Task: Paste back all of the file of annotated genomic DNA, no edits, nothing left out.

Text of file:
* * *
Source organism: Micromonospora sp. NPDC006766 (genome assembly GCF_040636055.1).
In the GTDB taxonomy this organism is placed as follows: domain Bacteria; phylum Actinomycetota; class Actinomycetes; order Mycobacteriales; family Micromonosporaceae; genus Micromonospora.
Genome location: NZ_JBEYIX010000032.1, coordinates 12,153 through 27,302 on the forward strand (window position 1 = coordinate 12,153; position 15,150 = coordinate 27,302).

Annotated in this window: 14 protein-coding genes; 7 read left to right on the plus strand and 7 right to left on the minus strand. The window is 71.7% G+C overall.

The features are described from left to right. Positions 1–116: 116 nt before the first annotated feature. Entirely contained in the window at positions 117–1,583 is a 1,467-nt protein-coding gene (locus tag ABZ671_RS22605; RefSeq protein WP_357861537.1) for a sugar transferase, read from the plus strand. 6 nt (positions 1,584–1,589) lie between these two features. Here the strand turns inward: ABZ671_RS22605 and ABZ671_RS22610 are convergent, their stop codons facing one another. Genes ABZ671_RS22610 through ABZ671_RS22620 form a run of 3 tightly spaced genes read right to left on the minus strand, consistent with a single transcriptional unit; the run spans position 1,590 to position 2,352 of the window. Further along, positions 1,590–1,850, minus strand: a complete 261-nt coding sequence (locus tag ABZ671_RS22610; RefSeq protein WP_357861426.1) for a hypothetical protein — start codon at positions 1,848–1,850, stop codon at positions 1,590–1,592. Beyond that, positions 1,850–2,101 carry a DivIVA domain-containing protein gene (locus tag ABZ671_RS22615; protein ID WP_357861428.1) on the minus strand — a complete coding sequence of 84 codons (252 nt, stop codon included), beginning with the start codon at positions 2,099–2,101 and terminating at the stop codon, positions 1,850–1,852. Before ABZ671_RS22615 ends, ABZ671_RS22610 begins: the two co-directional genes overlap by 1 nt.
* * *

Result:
Source organism: Micromonospora sp. NPDC006766 (genome assembly GCF_040636055.1).
In the GTDB taxonomy this organism is placed as follows: domain Bacteria; phylum Actinomycetota; class Actinomycetes; order Mycobacteriales; family Micromonosporaceae; genus Micromonospora.
Genome location: NZ_JBEYIX010000032.1, coordinates 12,153 through 27,302 on the forward strand (window position 1 = coordinate 12,153; position 15,150 = coordinate 27,302).

Annotated in this window: 14 protein-coding genes; 7 read left to right on the plus strand and 7 right to left on the minus strand. The window is 71.7% G+C overall.

The features are described from left to right. Positions 1–116: 116 nt before the first annotated feature. Entirely contained in the window at positions 117–1,583 is a 1,467-nt protein-coding gene (locus tag ABZ671_RS22605; RefSeq protein WP_357861537.1) for a sugar transferase, read from the plus strand. 6 nt (positions 1,584–1,589) lie between these two features. Here the strand turns inward: ABZ671_RS22605 and ABZ671_RS22610 are convergent, their stop codons facing one another. Genes ABZ671_RS22610 through ABZ671_RS22620 form a run of 3 tightly spaced genes read right to left on the minus strand, consistent with a single transcriptional unit; the run spans position 1,590 to position 2,352 of the window. Further along, positions 1,590–1,850, minus strand: a complete 261-nt coding sequence (locus tag ABZ671_RS22610; RefSeq protein WP_357861426.1) for a hypothetical protein — start codon at positions 1,848–1,850, stop codon at positions 1,590–1,592. Beyond that, positions 1,850–2,101 carry a DivIVA domain-containing protein gene (locus tag ABZ671_RS22615; protein ID WP_357861428.1) on the minus strand — a complete coding sequence of 84 codons (252 nt, stop codon included), beginning with the start codon at positions 2,099–2,101 and terminating at the stop codon, positions 1,850–1,852. Before ABZ671_RS22615 ends, ABZ671_RS22610 begins: the two co-directional genes overlap by 1 nt.